The required financing is hopefully expected to come from a 1-percent increase in sales tax which the State legislature is submitting to the voters in referendum June 11. And I point this out to show that we are not trying to look solely to the Federal Government for help but we are trying to solve at least part of the problem ourselves. Certainly the imposition of taxes is something that is not a pleasant method to look forward to by any of us, and I find myself in a rather enviable position this year in that we are talking about reducing taxes at the Federal level, where at the State level now, as I previously stated, we are talking about the imposition of a tax.

As a matter of fact, I even see that the chamber of commerce, which notoriously is opposed to the increase of taxation, is now advocating the imposition of a sales tax in my hometown today to try to solve this ever-expanding need brought about by the school situation.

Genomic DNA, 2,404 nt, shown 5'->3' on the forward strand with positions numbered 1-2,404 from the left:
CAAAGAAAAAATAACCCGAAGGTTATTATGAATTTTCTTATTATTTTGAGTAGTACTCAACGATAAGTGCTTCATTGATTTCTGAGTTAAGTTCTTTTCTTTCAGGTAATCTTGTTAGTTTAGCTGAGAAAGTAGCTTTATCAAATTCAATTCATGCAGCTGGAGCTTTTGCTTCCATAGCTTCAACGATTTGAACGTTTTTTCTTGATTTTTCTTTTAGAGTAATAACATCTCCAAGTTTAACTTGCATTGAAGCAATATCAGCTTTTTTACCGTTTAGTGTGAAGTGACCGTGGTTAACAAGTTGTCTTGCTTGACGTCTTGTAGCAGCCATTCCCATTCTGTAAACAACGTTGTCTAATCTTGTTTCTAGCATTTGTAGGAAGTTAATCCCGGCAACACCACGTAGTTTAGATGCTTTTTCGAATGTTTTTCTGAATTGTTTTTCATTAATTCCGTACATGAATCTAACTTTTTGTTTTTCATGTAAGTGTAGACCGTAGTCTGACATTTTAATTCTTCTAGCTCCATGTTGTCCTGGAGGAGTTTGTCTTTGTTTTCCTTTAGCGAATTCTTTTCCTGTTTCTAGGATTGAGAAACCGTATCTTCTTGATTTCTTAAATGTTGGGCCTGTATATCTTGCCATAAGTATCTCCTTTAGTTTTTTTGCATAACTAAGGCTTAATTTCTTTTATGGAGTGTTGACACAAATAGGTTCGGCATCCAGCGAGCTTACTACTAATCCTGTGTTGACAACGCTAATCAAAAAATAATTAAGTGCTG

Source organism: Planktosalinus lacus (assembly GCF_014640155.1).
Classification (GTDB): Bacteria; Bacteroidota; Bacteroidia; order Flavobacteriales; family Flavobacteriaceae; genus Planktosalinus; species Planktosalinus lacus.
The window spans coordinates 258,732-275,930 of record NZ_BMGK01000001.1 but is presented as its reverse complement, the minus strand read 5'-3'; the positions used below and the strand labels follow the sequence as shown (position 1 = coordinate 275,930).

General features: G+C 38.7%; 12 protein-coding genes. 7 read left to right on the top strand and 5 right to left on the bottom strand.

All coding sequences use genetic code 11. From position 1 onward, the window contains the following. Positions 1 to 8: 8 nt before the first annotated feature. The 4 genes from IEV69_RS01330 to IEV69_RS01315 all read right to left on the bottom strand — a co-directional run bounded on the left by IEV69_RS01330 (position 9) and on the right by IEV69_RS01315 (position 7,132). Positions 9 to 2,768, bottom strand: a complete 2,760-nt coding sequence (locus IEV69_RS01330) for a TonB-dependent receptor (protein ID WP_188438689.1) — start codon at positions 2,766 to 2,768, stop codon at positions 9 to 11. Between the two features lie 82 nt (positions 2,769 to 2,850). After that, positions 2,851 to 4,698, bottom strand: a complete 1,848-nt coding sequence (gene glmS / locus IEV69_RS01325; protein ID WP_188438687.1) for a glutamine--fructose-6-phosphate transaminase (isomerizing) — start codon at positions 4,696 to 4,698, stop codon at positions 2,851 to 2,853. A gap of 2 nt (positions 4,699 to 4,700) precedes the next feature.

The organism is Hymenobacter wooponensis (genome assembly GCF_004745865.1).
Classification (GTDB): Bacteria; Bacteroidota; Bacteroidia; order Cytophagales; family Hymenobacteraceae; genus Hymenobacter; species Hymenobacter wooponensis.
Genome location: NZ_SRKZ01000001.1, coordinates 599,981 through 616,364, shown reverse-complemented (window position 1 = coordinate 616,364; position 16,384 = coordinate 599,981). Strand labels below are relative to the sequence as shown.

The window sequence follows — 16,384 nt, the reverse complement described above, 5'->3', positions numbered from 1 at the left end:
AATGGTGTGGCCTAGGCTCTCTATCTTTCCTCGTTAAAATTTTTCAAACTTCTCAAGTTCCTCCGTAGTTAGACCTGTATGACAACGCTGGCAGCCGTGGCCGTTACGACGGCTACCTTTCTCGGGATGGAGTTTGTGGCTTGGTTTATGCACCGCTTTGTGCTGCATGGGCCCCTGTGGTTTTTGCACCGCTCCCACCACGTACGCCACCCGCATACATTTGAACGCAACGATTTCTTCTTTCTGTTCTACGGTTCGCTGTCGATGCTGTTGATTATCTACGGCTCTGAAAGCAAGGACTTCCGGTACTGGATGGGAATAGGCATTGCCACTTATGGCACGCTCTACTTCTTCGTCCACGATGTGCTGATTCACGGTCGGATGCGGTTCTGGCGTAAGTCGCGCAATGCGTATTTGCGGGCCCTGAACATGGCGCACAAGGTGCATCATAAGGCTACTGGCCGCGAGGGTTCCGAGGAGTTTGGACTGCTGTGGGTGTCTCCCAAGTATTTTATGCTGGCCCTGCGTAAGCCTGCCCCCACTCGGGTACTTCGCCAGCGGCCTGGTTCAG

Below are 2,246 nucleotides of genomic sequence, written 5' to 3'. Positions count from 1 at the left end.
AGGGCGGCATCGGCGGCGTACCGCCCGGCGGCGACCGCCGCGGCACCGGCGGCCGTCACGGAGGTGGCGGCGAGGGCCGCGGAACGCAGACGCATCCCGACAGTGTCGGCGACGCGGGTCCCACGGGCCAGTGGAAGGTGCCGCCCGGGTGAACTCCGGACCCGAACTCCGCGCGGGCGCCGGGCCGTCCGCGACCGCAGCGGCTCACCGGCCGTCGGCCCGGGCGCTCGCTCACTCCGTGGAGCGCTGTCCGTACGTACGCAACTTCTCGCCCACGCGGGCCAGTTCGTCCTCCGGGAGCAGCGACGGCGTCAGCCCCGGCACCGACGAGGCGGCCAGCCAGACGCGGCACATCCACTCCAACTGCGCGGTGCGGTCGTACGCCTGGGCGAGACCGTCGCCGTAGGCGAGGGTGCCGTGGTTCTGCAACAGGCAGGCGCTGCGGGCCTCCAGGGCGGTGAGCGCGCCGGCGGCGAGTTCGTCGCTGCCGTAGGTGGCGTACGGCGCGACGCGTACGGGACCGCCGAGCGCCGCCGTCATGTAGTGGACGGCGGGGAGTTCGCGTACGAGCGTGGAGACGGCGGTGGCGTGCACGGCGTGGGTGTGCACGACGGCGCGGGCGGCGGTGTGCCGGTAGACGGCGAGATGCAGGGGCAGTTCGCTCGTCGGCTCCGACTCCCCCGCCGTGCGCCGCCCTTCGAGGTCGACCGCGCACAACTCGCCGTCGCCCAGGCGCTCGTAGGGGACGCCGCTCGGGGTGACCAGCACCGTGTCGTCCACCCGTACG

The catastrophic effect of the failure by Congress to extend Public Laws 815 and 874 is obvious. And I am certain that the Nevada situation is depictive of many other States.


Mr. Chairman, there is no single approach which will solve our problem by itself. Various efforts must be correlated, each of which is designed to deal with a different aspect of our education needs. I firmly believe that all children desire to compete as adults on an equal basis with their fellows. I believe, too, that every parent desires to give his child that opportunity.

Yet, many of the country's youth are being denied this advantage and, as a consequence, our whole country suffers. That suffering becomes increasingly acute in the light of our high rate of unemployment and the continuing trend toward automation.

We must devise those programs which will eliminate educational inadequacies, provide intellectual opportunities, and, at the same time, give security to the freedoms which this Nation enjoys.

Mr. Chairman, the President in his special message to the Congress on education began by saying, "Education is the keystone in the arch of freedom and progress."